Developers affiliated with Gnome have been developing some new, exciting libraries in parallel to the official Gnome development for the past few years: Clutter, Tidy, gnome-introspection, gjs, seed, Vala, Telepathy, Empathy, GStreamer, webkit-gtk, dbus, pulseaudio, libsydney, Tracker, devicekit, etc. (Note: I am not saying these are *Gnome* technologies per se, but technologies on which many Gnome developers are working and which they want to incorporate into Gnome.) The developers have been slowly incorporating these libraries into Gnome. The new shell should be using them even more heavily. So, you might say that the Gnome developers have been pushing their next-generation infrastructure in parallel to the stable core library releases for the past few years. (Perhaps this is not unlike the KDE 3.5.x releases while KDE4 foundation libraries were being developed.)

Gnome has pretty much decided that they want to maintain compatibility with 2.x, but they don't have the resources to go for a completely new Gnome 3 and do both at the same time. The result has been stability, but stagnation.


I don't think this comment is true at all. (Please see above.) There was some stagnation on the desktop shell because a) there was a big push to maintain stability, b) no one agreed to what the next big shift would be, and c) no one stepped forward to "just do it" and code the next generation shell. That has all changed in the last year.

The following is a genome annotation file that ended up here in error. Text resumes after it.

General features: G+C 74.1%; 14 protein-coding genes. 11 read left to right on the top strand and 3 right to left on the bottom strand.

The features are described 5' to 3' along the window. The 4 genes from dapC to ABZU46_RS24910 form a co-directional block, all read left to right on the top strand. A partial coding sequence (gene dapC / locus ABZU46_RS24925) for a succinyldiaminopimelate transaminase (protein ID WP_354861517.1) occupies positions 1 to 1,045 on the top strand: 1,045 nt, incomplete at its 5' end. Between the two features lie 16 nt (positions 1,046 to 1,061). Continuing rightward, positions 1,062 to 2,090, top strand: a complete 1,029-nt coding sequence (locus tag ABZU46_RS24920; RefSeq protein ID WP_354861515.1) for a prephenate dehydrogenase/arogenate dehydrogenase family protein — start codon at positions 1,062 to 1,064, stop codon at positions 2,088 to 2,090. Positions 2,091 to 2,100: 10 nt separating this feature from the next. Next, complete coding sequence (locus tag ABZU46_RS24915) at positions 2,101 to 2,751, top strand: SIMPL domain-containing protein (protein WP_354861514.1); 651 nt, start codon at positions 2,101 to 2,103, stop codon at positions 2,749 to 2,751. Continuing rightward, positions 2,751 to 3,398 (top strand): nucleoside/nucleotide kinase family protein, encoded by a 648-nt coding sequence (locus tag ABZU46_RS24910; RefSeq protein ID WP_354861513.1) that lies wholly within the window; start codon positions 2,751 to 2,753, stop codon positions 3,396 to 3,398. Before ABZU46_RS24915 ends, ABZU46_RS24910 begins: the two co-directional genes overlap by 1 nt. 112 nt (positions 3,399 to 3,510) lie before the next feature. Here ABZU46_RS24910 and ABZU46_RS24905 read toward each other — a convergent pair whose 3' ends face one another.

I agree, however, with the main point of your post: anytime people make a big change in the shell or in the libraries, it will inevitably take some time to iron out the wrinkles and provide many of the desired features. This was true with KDE2, Gnome 2, and now KDE4. I'm sure the same will be true with Gnome 3.

As for Linus' switch, I don't think many Gnome developers put much weight into it. After all, Linus flamed the Gnome developers on their own mailing lists two years ago or so, saying everyone should just use KDE. The Gnome developers took his comments with a grain of salt then, and they are doing so now.

Cheers!

Reply Score: 5

RE: Context Missing
by 3rdalbum on Sun 25th Jan 2009 05:51 UTC in reply to "Context Missing"
3rdalbum Member since:
2008-05-26

What do you mean "Linus didn't heed the warnings that KDE 4 was for developers only"? Linus *is* a developer! (admittedly, not of KDE 4 :-) )

Reply Score: 4

RE: Context Missing
by sbergman27 on Sun 25th Jan 2009 23:30 UTC in reply to "Context Missing"
sbergman27 Member since:
2005-07-24

So, yeah, Linus didn't heed or read the warning signs that KDE 4.0 was a developer's only release and as an end-user of his distribution he had a bad experience.

In my opinion, KDE communicated this release poorly, which they have since corrected, and no self-respecting distribution should have shipped kde 4.0 as its default desktop. People should have had to go out of their way to select it.

As I recall, this was the entire foundation of the KDE4 folks' defense of the brain-dead way they released. They prattled and prattled on saying that they could call it 4.0 Gold and the distros would protect the users from the KDE project's deceptive advertising.